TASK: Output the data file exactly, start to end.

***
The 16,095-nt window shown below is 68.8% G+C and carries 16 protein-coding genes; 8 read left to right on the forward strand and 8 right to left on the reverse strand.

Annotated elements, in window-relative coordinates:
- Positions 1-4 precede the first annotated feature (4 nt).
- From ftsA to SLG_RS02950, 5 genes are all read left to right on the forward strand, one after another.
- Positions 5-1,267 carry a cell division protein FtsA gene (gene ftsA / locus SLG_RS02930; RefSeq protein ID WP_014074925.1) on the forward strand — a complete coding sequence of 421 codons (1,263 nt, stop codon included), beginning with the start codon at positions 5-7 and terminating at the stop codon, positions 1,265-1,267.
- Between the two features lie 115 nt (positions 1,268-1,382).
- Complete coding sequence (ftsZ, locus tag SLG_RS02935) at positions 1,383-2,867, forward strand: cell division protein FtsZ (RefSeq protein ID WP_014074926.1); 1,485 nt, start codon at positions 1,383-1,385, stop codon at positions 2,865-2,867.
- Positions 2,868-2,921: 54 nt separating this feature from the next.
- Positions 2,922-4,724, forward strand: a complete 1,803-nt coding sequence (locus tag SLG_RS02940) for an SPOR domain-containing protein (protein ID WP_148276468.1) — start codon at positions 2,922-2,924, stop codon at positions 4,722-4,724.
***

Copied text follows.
The 16,095-nt window shown below is 68.8% G+C and carries 16 protein-coding genes; 8 read left to right on the forward strand and 8 right to left on the reverse strand.

Annotated elements, in window-relative coordinates:
- Positions 1-4 precede the first annotated feature (4 nt).
- From ftsA to SLG_RS02950, 5 genes are all read left to right on the forward strand, one after another.
- Positions 5-1,267 carry a cell division protein FtsA gene (gene ftsA / locus SLG_RS02930; RefSeq protein ID WP_014074925.1) on the forward strand — a complete coding sequence of 421 codons (1,263 nt, stop codon included), beginning with the start codon at positions 5-7 and terminating at the stop codon, positions 1,265-1,267.
- Between the two features lie 115 nt (positions 1,268-1,382).
- Complete coding sequence (ftsZ, locus tag SLG_RS02935) at positions 1,383-2,867, forward strand: cell division protein FtsZ (RefSeq protein ID WP_014074926.1); 1,485 nt, start codon at positions 1,383-1,385, stop codon at positions 2,865-2,867.
- Positions 2,868-2,921: 54 nt separating this feature from the next.
- Positions 2,922-4,724, forward strand: a complete 1,803-nt coding sequence (locus tag SLG_RS02940) for an SPOR domain-containing protein (protein ID WP_148276468.1) — start codon at positions 2,922-2,924, stop codon at positions 4,722-4,724.